Professional Storyteller

Share a Story - Change the World

Had a grand time earlier this week, telling to two assemblies - 3rd thru 5th grade, then 1st and 2nd graders. We - the kids and I - had a great time.
They were attentive, enthusiastic, responsive and appreciative - we majored in audience participation.

Then...afterwards, when the kids are gone and it's just the adults, and you're packing up and heading out . . . and NOBODY says ANYTHING remotely like a compliment or an expression of appreciation - not even, "Nice try."

Ever been there? (It isn't just me, is it???)

How do you handle such instances and not let it get you down?

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Focus on the good responses. That's all I can suggest. I find the adults are usually thrilled just to get 30 or more minutes where they are NOT in charge of the kids. LOL.

Perhaps your group of adults was just too tired to being thinking straight?

You did great with the kids. That's what matters.

A few words about evaluations. People HATE them. Teachers and such have more than enough paper work. I used to do them but I've stopped at this point. If you do put one together remember that you want certain results and gear it to that. Do NOT in a sense of "fair play" stress possible negatives. Believe me if someone wants you to know what they didn't like (which happens in rare cases), they will let you know.

These days I simply send a gracious thank you note that sometimes requests a note on their letter head. It also mentions other programs I have available that the venue might like. I request copies of all photos snail or e-mailed to me. I tell them to please share my information with anyone who might be looking for a storyteller as well. Sometimes I request they put a comment on my web site.

One final thought, those that don't smile or say anything, they need our smiles and kindness more than anyone else. I think of them as seeds that are dying of thirst and that might burst forth in glorious bloom with just a little water and care.

Lisa Hicks, "The Stellar Storyteller

Take a look at my web site:

http://lisahicksstoryteller.bravehost.com/index.html

"Tell me a fact and I'll learn. Tell me the truth and I'll believe. But tell me a story and it will live in my heart forever." - Indian Proverb
Lisa;
What a gracious response. I hate asking for evaluations it makes me feel like I am in school. I also agree with you about the so called sourpusses in the audiences. You can't please everyone, so I always just do my very best. It is amazing to me that sometimes the ones we think aren't listening are the ones I get the kindest remarks from.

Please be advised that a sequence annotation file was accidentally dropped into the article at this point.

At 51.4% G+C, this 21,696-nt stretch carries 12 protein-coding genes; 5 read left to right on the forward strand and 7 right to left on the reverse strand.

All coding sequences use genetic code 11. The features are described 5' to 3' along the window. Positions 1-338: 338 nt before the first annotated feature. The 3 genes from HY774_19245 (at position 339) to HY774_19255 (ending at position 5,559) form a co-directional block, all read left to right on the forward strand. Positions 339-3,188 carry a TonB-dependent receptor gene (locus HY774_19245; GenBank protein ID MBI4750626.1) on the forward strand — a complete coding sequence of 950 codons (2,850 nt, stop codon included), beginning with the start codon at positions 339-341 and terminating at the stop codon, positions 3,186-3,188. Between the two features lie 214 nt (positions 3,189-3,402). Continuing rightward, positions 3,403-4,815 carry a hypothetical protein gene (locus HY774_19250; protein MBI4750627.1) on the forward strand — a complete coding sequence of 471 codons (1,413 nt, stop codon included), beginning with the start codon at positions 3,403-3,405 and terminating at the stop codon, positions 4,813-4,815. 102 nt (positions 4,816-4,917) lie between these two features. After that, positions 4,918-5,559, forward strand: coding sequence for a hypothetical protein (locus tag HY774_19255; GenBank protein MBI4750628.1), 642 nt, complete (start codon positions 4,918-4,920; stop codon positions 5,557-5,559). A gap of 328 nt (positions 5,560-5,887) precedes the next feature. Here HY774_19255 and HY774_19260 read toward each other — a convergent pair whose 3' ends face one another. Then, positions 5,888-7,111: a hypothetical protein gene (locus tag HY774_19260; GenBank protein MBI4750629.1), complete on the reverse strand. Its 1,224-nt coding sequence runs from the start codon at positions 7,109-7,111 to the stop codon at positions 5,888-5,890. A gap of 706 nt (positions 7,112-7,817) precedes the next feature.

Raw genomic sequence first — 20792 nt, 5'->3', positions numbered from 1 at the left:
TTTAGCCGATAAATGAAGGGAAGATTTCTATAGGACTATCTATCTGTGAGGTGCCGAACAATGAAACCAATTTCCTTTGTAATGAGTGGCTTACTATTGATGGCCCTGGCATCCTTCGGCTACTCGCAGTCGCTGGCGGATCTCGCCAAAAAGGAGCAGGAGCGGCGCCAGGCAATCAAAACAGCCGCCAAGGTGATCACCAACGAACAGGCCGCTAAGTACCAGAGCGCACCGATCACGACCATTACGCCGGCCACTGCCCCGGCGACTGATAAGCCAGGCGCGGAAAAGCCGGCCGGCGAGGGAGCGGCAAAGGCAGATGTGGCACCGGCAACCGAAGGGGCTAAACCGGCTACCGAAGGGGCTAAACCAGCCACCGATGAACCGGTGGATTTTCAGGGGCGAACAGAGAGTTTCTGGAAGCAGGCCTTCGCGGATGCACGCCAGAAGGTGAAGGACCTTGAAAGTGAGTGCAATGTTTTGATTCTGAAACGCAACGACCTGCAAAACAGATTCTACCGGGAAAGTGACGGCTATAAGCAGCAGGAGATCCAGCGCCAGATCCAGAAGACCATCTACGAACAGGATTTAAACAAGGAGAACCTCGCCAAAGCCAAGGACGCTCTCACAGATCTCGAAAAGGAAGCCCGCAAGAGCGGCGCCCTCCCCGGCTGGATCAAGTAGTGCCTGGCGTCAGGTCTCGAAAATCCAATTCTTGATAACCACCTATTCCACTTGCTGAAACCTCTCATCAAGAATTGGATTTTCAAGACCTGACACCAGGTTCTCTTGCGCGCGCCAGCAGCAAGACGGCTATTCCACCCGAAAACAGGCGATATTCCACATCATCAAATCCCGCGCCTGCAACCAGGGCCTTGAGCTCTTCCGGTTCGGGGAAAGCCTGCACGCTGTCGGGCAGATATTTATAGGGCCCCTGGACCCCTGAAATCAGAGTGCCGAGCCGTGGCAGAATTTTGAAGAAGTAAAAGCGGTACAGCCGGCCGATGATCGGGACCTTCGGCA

Always a tale to tell,
MyLinda
Hey, Lisa -

Thanks for your insightful, very helpful comments. Excellent counsel! And practical - several suggestions I plan on incorporating into my business, so, thanks very much....

I DID look at your website and, wow, I am already exhausted (you're a busy lady!) - beautifully done, informative, user-friendly..."you done good, Lisa!!"

Thanks, again, for your response - I think it will be beneficial to any who read this discussion.

Gratefully,

Tom
Lisa, You are very insightful, and I love this quote...

One final thought, those that don't smile or say anything, they need our smiles and kindness more than anyone else. I think of them as seeds that are dying of thirst and that might burst forth in glorious bloom with just a little water and care.

It's one I'm going to keep with me and use for insipration.

Ginny
Ginny,

Thanks for your comment on Lisa's insightful counsel. I think you'll do very well to embrace her "final thought" quote!

Best Wishes,

Tom T
Tom,
Hello! It is definitely not just you. It was great to read all the comments about your question. Here's my simple theory: The students and teachers think the stories are great and you are talented! But, they assume you know you are a talented storyteller, so they don't take the time to tell you.
And by the way, did we meet in 1999 or 2000 at a Doug Lipman/Jay O'Callahan workshop in Pennsylvania? If so, it's good to connect again.
Take care,
Jennifer
Hi, Jennifer -

Thank you for sharing a most positive take on the situation, I think I'm gonna proclaim that your theory is totally correct, and I am embracing it as my own! I feel SO MUCH better now, thank you -

I'm sorry to say that we've not yet met - I've not been fortunate enough to ever attend a Lipman/O'Callahan workshop (but Doug will be a featured teller at the Texas Storytelling Festival in Denton next month!); but, I'm glad to say that I can - and do - look forward to meeting you whenever, wherever, however.

Thanks, again, for your uplifting response -

My Best Wishes to you,

Tom
Group:

From your personal experience(s),